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Surveillance Markers of Utility for Recurrence After (Neo)adjuvant Therapy for Breast Cancer

The purpose of this research is to study markers in the blood or bone marrow that could help us predict which patients are at increased risk of their cancer returning and in doing so, identify those who would benefit from additional targeted treatment.

Video courtesy of Mzizi Media

Our researchers have identified a type of cell that can remain in a dormant, or sleeping state in the body for years or even decades before ultimately coming back to cause metastatic disease. These sleeping, or dormant cells are fundamentally different than the cells in the original tumor and the one that recurs. Therefore, these dormant cells require different and novel treatment approaches. Currently, the best way to determine if a patient has any dormant tumor cells in their body is to look for the presence of disseminated tumor cells (DTCs) that reside in the bone marrow.

There are two ways to enroll in our SURMOUNT research program

  1. The Penn-SURMOUNT Screening study enrolls women who have completed primary treatment for non-metastatic breast cancer and are within 5 years of their original breast cancer diagnosis. In this study we are using a screening test to look for DTCs in the bone marrow. For women who are found to have DTCs in the bone marrow, we are launching clinical trials that are aimed at targeting and destroying these cells to eliminate the pool of dormant cells that could potentially give rise to a recurrent cancer. Patients who harbor DTCs will be offered the opportunity for enrollment into these clinical trials with the ultimate goal of preventing breast cancer recurrence.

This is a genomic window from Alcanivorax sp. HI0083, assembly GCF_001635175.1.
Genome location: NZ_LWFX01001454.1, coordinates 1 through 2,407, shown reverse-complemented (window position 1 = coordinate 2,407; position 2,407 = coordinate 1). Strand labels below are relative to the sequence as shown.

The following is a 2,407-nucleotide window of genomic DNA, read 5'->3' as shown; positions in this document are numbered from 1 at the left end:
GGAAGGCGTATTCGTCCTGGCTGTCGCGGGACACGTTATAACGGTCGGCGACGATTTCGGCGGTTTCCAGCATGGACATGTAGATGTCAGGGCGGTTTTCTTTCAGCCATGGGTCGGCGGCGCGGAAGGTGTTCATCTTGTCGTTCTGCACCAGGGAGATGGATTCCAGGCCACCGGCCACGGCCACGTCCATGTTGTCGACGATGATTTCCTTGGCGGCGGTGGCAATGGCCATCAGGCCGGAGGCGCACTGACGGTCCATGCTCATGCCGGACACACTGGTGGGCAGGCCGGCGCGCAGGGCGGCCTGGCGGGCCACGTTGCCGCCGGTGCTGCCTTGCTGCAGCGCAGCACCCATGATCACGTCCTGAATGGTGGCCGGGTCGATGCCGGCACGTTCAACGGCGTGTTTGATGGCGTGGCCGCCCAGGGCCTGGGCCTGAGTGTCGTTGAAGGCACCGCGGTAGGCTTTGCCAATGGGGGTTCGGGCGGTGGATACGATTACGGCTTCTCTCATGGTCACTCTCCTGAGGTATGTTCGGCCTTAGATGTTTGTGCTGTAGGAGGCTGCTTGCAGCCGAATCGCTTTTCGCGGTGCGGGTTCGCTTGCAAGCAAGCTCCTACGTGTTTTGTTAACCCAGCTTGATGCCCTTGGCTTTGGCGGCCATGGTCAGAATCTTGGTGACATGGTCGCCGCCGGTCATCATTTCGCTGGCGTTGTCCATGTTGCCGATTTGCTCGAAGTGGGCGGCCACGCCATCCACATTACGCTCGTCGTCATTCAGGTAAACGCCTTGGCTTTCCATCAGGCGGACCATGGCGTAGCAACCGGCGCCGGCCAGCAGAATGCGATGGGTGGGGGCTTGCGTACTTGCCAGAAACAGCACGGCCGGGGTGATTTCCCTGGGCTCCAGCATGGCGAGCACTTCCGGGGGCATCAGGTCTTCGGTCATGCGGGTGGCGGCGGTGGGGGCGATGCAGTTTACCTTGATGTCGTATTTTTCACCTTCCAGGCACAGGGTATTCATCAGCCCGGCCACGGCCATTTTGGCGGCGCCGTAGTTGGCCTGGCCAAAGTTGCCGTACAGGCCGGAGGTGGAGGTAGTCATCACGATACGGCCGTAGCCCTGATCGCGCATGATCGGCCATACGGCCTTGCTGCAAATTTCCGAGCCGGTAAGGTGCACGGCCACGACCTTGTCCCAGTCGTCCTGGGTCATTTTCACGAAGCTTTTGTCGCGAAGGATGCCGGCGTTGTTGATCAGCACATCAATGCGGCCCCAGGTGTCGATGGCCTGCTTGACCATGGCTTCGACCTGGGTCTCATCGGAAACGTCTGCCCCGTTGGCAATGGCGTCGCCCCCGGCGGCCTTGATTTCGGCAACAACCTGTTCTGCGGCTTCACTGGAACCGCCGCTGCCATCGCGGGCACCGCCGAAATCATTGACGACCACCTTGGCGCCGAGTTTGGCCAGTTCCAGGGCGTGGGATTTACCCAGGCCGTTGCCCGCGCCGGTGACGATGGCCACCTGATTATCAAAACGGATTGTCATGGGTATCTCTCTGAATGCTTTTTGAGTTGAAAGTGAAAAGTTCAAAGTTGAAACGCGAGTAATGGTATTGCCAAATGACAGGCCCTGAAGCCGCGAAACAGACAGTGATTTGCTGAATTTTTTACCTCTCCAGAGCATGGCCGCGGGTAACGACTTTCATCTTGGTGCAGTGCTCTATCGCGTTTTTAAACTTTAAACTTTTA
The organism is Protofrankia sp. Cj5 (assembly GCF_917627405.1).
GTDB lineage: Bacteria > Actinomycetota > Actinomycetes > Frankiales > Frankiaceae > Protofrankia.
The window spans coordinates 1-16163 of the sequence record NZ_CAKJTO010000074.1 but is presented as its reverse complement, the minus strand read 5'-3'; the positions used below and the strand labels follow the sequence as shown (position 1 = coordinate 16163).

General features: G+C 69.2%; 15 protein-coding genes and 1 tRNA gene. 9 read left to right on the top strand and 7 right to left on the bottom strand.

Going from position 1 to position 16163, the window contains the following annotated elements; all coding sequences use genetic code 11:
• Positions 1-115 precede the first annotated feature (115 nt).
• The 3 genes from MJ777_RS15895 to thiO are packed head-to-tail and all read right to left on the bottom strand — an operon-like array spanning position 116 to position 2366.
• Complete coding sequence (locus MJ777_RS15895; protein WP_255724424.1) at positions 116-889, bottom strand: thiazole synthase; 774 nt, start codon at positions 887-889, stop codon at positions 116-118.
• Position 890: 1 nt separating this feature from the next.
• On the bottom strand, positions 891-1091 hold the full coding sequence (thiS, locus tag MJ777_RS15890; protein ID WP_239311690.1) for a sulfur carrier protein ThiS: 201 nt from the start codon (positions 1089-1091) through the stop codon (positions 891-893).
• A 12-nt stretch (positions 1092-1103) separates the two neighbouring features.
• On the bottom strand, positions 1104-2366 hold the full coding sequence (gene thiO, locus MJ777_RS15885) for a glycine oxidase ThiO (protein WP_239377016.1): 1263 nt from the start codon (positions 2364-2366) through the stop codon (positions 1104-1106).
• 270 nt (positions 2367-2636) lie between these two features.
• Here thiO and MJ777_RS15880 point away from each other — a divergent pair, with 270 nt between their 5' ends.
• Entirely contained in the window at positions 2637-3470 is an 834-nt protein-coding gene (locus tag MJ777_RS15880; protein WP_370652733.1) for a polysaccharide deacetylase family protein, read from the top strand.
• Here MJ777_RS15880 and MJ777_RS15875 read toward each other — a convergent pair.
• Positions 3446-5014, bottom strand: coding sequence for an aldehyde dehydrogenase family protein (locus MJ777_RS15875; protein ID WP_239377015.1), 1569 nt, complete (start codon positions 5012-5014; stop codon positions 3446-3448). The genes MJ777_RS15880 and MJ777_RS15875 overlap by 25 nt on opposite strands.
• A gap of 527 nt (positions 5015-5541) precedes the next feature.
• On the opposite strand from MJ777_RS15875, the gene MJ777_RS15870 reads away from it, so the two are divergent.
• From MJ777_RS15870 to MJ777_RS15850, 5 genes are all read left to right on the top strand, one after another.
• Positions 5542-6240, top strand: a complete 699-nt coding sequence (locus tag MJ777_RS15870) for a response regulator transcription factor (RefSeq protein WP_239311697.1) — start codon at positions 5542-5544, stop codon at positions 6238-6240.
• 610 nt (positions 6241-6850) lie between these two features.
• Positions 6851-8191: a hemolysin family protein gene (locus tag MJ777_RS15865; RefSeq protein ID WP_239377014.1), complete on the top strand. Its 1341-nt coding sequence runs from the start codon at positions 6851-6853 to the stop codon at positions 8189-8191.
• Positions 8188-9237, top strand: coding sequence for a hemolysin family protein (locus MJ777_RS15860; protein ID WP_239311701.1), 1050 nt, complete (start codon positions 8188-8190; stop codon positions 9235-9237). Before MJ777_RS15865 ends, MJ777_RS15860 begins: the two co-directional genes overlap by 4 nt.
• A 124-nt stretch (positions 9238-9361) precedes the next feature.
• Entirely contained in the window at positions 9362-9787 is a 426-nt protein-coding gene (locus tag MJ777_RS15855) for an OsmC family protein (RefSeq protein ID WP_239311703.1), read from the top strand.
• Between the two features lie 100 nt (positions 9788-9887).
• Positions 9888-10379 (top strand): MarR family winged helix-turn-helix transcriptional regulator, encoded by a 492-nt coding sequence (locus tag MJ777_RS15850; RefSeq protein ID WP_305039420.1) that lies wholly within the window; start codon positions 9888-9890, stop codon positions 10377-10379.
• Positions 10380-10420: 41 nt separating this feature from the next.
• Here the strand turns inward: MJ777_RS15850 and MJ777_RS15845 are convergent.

2. The ISPY-SURMOUNT study enrolls women who are receiving neoadjuvant (pre-operative) chemotherapy for primary breast cancer on the I-SPY 2 TRIAL (NCT01042379) and are planning to undergo breast surgery to remove any remaining tumor at the completion of chemotherapy. Blood and bone marrow samples are taken at the time of breast surgery and additional blood samples are collected at routine annual checkups with your oncologist.

In addition, the bone marrow, blood and tumor samples collected in the SURMOUNT studies are being used to develop a better, more accurate test for DTCs than the one that currently exists, and to better understand what DTCs are and how they can be best treated. Ultimately, the results of this research may improve the treatment and prevention of breast cancer in the future.

Am I a Candidate?

For more information, and to learn if you are a candidate, call 215-349-5730 and ask for the SURMOUNT study coordinator or project manager.